Analysis: Dynegy’s bankruptcy warning merely talk, for now

By Caroline Humer and Tom Hals

NEW YORK/WILMINGTON, Delaware (Reuters) – Dynegy Inc’s (DYN.N: Quote, Profile, Research) bankruptcy talk may be just that — at least for the moment.

The struggles of the third-largest independent power producer have sent an army of restructuring advisers scrambling for its business.

The company’s balance sheet suggests that those advisers might not be needed in the near-term. But without a sharp rebound in natural gas prices, consultants could be eyeing a full-blown restructuring or bankruptcy in a few years.

Dynegy warned in March that soon it would likely be in technical default because it expects to breach a covenant agreement with its lenders that requires it to meet increasingly restrictive targets related to cash flow and debt.

The Houston-based company said that if it could not amend or replace its lending agreement, liquidity could dry up and force it into bankruptcy, capping a long slide for a company that 10 years ago tried to take over its bigger peer Enron Corp.

That deal, which would have made Dynegy one of the biggest corporations in America, was quickly undone by Enron’s accounting scandal.

Analysts characterized the bankruptcy warning as the work of cautious auditors, and were quick to point out that the technical default primarily affects a $68 million term loan, a tiny portion of Dynegy’s overall debt.

“The lenders are getting paid,” said Brandon Blossman, an analyst with Tudor Pickering Holt & Co LLC, an investment bank focused on energy, “so it’s less dire of a situation.”

A bankruptcy filing also seems unlikely as it could wipe out the biggest shareholders, Seneca Capital and billionaire Carl Icahn, at a time when they are locked in a power struggle to exert the most influence over Dynegy.

Seneca has blocked two attempts to sell the company — most recently to Icahn for $665 million — and has argued that the company’s value will increase as commodity markets recover and as costs are cut.

On Monday, Seneca’s board nominee Hunter Harrison was named interim president and chief executive officer.

Icahn recently gained two board seats and Vincent Intrieri, a senior managing director at Icahn Capital, was elected chairman of the Dynegy board’s special committee for finance and restructuring.

A Dynegy spokesman did not comment on the work of the committee and would not speculate on the prospect of a bankruptcy.


The company has roughly $4.8 billion in debt. However, much of it is unsecured, so it has plenty of assets it could pledge as collateral to lenders in return for modifying loan terms.

And through 2014, it faces debt maturities of $164 million or less each year, according to its regulatory filings. A bond due in 2012 trades near par, indicating investors expect to be repaid in full.

“The market is kind of saying they think they will get through the covenant issue. Those are small maturities and they will pay them off. Then the wall occurs in 2015,” said A.J. Sabatelle, an analyst with Moody’s Investors Service.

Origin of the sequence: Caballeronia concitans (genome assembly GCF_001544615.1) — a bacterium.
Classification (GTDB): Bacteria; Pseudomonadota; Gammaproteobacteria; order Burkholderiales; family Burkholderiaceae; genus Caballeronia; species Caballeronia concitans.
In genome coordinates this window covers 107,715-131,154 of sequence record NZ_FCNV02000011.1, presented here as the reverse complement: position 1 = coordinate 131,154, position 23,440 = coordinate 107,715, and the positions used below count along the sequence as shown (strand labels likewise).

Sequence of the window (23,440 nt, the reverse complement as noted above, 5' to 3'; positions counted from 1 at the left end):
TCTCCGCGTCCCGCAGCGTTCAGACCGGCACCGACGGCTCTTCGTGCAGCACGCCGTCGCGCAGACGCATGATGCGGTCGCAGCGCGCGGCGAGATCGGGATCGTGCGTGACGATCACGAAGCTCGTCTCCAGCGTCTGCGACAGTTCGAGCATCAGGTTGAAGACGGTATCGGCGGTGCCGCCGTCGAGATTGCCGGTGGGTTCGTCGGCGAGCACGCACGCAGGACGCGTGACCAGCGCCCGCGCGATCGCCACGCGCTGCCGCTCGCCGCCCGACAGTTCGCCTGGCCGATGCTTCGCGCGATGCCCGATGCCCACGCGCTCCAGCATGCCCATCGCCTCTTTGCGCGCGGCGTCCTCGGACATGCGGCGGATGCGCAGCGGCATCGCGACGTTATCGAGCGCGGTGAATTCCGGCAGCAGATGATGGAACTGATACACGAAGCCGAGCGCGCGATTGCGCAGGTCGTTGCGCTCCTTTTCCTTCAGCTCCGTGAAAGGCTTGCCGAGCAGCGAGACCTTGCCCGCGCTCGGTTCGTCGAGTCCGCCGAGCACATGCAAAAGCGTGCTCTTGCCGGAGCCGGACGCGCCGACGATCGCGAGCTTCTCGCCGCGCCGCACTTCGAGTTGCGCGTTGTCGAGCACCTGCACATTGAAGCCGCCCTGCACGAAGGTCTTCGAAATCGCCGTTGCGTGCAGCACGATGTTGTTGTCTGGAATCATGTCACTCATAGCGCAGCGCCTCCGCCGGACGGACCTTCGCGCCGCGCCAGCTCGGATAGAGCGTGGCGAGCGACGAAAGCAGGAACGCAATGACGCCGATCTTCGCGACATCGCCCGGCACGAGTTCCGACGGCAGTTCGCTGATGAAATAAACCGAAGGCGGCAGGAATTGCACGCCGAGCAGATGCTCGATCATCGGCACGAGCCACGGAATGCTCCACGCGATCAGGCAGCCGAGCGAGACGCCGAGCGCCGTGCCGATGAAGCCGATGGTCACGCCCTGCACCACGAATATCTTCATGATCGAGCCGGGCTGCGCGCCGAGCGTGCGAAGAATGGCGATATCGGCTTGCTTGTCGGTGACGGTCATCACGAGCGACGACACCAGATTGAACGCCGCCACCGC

Dynegy’s debt maturities swell to $785 million in 2015 and $1.04 billion in 2016, according to its disclosures.

Restructuring advisers see Dynegy as an eventual candidate for their services because of those huge maturities combined with forecasts of low natural gas prices, which make its coal-fired plants less competitive.

In addition, many of Dynegy’s 17 power plants, which sell electricity into the wholesale markets, are in the Midwest, where electricity demand from factories remains sluggish.

Add in the cost of cleaning up its coal plants to meet increasingly stringent environmental standards, and analysts see at least a couple of years when it will need credit to make up for negative cash flows.

“A cash infusion would be something they would probably need to get through this,” said Gordon Howald, an analyst with East Shore Partners Inc, a research and brokerage firm. “The problem with a scenario like that is that you’re layering more debt on a company already overburdened with debt.”

In addition, its stock price is down about 98 percent from its peak a decade ago, giving it little room to raise money by selling new shares.

Moody’s recently said that one approach could be for the company to try to buy a substantial amount of its debt at a discount to try to pare its liabilities before 2015.

Dynegy’s ability to solve the debt problems in the coming years largely depends on power markets, which have been depressed by very low natural gas prices.

Tom Fogarty, president of the PNT Energy consulting practice, sees a Dynegy bankruptcy filing in several years, noting that competitors Calpine Corp (CPN.N: Quote, Profile, Research) and Mirant, now part of GenOn Energy Holdings Inc (GEN.N: Quote, Profile, Research), overhauled their finances in bankruptcy.

“Ultimately they will have to go through a Chapter 11 proceeding,” he said. “They are competing against cheap natural gas, and that’s tough.”

(Reporting by Tom Hals and Caroline Humer, editing by Gerald E. McCormick)

Analysis: Dynegy’s bankruptcy warning merely talk, for now